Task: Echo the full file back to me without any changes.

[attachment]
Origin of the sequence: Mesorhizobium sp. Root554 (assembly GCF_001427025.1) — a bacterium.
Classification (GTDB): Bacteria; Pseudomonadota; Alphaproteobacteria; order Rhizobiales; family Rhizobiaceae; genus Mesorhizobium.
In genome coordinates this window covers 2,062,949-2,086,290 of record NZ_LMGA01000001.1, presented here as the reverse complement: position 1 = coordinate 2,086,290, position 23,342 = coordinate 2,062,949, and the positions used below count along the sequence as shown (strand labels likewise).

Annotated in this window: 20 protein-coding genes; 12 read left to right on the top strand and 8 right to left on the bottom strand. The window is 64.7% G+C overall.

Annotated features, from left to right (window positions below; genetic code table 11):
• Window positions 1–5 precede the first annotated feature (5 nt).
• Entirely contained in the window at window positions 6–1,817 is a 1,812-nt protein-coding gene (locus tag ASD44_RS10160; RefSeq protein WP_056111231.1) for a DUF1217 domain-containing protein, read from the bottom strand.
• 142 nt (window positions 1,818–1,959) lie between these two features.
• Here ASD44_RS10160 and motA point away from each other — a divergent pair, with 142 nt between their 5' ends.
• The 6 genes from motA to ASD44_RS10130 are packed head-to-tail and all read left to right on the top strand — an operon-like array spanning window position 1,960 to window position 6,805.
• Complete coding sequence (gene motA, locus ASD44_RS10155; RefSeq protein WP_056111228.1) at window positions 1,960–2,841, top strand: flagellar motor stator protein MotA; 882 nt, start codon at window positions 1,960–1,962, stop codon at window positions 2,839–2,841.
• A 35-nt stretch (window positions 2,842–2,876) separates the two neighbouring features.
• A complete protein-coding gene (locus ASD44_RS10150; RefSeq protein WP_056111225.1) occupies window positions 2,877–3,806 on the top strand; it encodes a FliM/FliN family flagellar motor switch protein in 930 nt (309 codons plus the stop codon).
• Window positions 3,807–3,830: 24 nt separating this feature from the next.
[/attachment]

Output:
Origin of the sequence: Mesorhizobium sp. Root554 (assembly GCF_001427025.1) — a bacterium.
Classification (GTDB): Bacteria; Pseudomonadota; Alphaproteobacteria; order Rhizobiales; family Rhizobiaceae; genus Mesorhizobium.
In genome coordinates this window covers 2,062,949-2,086,290 of record NZ_LMGA01000001.1, presented here as the reverse complement: position 1 = coordinate 2,086,290, position 23,342 = coordinate 2,062,949, and the positions used below count along the sequence as shown (strand labels likewise).

Annotated in this window: 20 protein-coding genes; 12 read left to right on the top strand and 8 right to left on the bottom strand. The window is 64.7% G+C overall.

Annotated features, from left to right (window positions below; genetic code table 11):
• Window positions 1–5 precede the first annotated feature (5 nt).
• Entirely contained in the window at window positions 6–1,817 is a 1,812-nt protein-coding gene (locus tag ASD44_RS10160; RefSeq protein WP_056111231.1) for a DUF1217 domain-containing protein, read from the bottom strand.
• 142 nt (window positions 1,818–1,959) lie between these two features.
• Here ASD44_RS10160 and motA point away from each other — a divergent pair, with 142 nt between their 5' ends.
• The 6 genes from motA to ASD44_RS10130 are packed head-to-tail and all read left to right on the top strand — an operon-like array spanning window position 1,960 to window position 6,805.
• Complete coding sequence (gene motA, locus ASD44_RS10155; RefSeq protein WP_056111228.1) at window positions 1,960–2,841, top strand: flagellar motor stator protein MotA; 882 nt, start codon at window positions 1,960–1,962, stop codon at window positions 2,839–2,841.
• A 35-nt stretch (window positions 2,842–2,876) separates the two neighbouring features.
• A complete protein-coding gene (locus ASD44_RS10150; RefSeq protein WP_056111225.1) occupies window positions 2,877–3,806 on the top strand; it encodes a FliM/FliN family flagellar motor switch protein in 930 nt (309 codons plus the stop codon).
• Window positions 3,807–3,830: 24 nt separating this feature from the next.